Finish writing your analysis based on the strategies we discussed in class.  INDIVIDUAL lab analysis is due to ✏️ Google Classroom by Sunday, November 19th at 10pm.  GROUP lab analysis is due to ✏️ Google Classroom by Friday, November 17th at 10pm.  One question on the quiz will be to come up with a real-world application of moment of inertia and why you might want the moment of inertia of some object to be higher or lower.  You'll get a bonus point if each person if you pick an application that 4 people or less (including you) in the course this year have chosen.  (The application has to be a good demonstration of moment of inertia of course.)  The open-notebook lab quiz will indeed be in the lab category as an assessment of your understanding of the lab.  Moment of Inertia Lab Quiz - Tuesday, November 21st.

### 🟥 2: W 11/15b, 🟨 4: W 11/15, 🟦 7: W 11/15a - moment of inertia analysis

Today, just work on your moment of inertia INDIVIDUAL lab analysis from last class and collaborate with your group on ideas for this write-up.

HomeworkFinish writing your analysis based on the strategies we discussed in class.  INDIVIDUAL lab analysis is due to ✏️ Google Classroom by Sunday, November 20th at 10pm.   GROUP lab analysis is due to ✏️ Google Classroom by Friday, November 18th at 10pm. One question on the quiz will be to come up with a real-world application of moment of inertia and why you might want the moment of inertia of some object to be higher or lower.  You'll get a bonus point if each person if you pick an application that 4 people or less (including you) in the course this year have chosen.  (The application has to be a good demonstration of moment of inertia of course.)  The open-notebook lab quiz will indeed be in the lab category as an assessment of your understanding of the lab.  Moment of Inertia Lab Quiz - Tuesday, November 21st.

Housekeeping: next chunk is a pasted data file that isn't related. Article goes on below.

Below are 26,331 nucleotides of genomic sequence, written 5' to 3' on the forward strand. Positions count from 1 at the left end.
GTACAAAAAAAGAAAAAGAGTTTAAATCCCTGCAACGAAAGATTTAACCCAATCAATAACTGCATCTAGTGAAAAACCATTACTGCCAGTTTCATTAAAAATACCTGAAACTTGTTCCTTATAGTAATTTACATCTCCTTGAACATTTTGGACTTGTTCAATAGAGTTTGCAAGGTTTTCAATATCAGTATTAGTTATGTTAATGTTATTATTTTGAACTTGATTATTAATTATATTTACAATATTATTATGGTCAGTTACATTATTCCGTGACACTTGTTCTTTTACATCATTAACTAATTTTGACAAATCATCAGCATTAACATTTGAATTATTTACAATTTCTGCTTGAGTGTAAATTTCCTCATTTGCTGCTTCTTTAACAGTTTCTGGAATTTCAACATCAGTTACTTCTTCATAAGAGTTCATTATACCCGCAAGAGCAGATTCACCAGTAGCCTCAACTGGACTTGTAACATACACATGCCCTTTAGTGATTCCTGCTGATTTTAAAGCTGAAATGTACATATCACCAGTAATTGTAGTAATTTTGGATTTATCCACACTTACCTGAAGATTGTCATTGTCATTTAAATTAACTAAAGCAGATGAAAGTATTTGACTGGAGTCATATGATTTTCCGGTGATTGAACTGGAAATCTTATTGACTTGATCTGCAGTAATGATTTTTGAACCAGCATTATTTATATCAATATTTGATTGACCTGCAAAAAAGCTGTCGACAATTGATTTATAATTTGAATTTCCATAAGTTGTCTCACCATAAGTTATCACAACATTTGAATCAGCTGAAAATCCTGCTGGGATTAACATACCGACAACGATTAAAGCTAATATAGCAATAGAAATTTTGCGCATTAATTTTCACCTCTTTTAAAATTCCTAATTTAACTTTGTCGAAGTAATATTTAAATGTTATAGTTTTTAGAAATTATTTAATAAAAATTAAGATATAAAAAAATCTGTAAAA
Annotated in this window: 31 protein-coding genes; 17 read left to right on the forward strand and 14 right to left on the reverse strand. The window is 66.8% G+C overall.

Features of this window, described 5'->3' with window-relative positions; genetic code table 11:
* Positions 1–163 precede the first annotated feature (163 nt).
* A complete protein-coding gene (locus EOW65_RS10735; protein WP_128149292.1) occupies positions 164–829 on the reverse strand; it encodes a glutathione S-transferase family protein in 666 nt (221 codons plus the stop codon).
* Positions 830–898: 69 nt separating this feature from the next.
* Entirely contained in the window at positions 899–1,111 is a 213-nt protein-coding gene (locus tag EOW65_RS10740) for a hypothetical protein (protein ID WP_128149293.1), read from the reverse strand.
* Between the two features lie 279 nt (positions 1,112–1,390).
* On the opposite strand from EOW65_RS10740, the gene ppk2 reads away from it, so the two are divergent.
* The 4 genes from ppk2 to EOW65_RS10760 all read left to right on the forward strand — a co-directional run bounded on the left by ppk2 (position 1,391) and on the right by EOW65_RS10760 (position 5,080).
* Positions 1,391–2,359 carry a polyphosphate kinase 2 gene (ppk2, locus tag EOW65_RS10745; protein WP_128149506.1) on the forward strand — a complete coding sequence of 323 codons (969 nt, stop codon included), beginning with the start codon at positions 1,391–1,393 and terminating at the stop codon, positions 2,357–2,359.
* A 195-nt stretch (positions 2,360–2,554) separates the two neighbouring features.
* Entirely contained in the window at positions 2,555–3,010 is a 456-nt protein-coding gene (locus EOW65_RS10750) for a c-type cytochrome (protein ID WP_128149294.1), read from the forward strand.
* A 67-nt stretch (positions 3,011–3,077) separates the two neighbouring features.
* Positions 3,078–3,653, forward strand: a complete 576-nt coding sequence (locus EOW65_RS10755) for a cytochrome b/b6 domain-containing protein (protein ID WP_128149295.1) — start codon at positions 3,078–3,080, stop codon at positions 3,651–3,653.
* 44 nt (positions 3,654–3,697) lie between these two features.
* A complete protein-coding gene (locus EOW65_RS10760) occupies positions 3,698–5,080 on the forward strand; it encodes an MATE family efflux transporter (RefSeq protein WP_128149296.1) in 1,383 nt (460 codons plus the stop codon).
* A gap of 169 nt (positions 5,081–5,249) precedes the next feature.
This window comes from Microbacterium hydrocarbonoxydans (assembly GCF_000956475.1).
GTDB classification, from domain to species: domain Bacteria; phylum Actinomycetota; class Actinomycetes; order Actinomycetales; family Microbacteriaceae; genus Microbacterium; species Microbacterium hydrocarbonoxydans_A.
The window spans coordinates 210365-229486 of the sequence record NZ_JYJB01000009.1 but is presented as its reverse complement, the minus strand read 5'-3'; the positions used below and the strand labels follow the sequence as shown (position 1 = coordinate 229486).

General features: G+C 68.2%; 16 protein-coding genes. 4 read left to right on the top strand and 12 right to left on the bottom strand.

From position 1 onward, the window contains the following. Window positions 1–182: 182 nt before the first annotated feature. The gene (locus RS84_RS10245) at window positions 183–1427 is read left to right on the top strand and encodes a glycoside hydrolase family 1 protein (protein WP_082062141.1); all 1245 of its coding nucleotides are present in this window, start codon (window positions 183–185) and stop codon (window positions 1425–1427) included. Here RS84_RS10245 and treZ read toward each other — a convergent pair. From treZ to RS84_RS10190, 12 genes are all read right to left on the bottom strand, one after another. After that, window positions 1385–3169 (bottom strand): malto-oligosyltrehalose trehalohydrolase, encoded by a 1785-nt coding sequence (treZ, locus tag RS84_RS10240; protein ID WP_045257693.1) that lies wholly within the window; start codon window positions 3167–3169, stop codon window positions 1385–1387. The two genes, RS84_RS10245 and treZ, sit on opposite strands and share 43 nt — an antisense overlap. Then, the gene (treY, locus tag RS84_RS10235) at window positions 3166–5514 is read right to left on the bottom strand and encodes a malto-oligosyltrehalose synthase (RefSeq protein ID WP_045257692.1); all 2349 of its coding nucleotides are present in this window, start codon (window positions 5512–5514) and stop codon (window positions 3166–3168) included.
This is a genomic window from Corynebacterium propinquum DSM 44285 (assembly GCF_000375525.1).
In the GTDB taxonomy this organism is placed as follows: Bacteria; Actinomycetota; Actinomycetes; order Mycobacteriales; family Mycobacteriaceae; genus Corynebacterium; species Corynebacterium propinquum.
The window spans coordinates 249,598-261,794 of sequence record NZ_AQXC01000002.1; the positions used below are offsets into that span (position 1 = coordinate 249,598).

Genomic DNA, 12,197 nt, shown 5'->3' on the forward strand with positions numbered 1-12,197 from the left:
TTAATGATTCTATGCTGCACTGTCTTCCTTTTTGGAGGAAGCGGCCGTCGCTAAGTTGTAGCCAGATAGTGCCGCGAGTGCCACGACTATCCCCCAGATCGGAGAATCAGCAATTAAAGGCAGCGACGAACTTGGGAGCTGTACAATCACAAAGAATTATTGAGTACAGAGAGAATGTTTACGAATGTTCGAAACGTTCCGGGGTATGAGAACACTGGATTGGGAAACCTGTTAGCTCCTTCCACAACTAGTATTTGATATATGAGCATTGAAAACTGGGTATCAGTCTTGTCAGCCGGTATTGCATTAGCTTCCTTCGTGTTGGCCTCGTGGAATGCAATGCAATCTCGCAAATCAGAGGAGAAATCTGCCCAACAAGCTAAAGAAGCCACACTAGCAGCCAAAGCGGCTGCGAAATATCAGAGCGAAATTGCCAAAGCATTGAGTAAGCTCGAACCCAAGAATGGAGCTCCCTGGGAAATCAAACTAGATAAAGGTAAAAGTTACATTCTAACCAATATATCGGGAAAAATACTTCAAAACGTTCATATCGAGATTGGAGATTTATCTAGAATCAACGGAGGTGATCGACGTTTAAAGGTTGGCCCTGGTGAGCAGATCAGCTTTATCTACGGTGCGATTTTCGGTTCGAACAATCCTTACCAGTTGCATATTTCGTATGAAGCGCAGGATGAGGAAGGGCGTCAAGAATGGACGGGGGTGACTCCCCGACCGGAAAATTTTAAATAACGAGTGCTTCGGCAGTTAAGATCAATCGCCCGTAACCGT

### ❤️ 2: Th 11/16, 💛 4: F11/17a, 💙7: W 11/15b - rolling without slipping problems (1)

Check-In: Rolling without slipping

Today, we'll be working on problems from last class rolling without slipping:

Required:  1992M2  a-b, 1997M3 a-d (do a with forces by doing b and c first), 1991M2
Enrichment:  go to the AP Central, and do additional problems with rolling without slipping.

Homework:  Rolling without slipping problems due to ✏️ Google Classroom on Tuesday, November 21st at 10pm. INDIVIDUAL lab analysis is due to ✏️ Google Classroom by Sunday, November 19th at 10pm.   GROUP lab analysis is due to ✏️ Google Classroom by Friday, November 17th at 10pm.  Moment of Inertia Lab Quiz - Tuesday, November 21st.

### 📕 2: F 11/17, 📒 4: F 11/17b, 📘7: Th 11/16 - rolling without slipping problems (2)

Check-In: Rolling without slipping

Today, we'll continue working on problems from last class rolling without slipping:

Required:  1992M2  a-b, 1997M3 a-d (do a with forces by doing b and c first), 1991M2
Enrichment:  go to the AP Central, and do additional problems with rolling without slipping.

Homework:  Rolling without slipping problems due to ✏️ Google Classroom on Tuesday, November 21st at 10pm.  INDIVIDUAL lab analysis is due to ✏️ Google Classroom by Sunday, November 19th at 10pm.   GROUP lab analysis is due to ✏️ Google Classroom by Friday, November 17th at 10pm. Moment of Inertia Lab Quiz - Tuesday, November 21st.  Make sure all rolling problems are finished.  Watch this video on rolling WITH SLIPPING: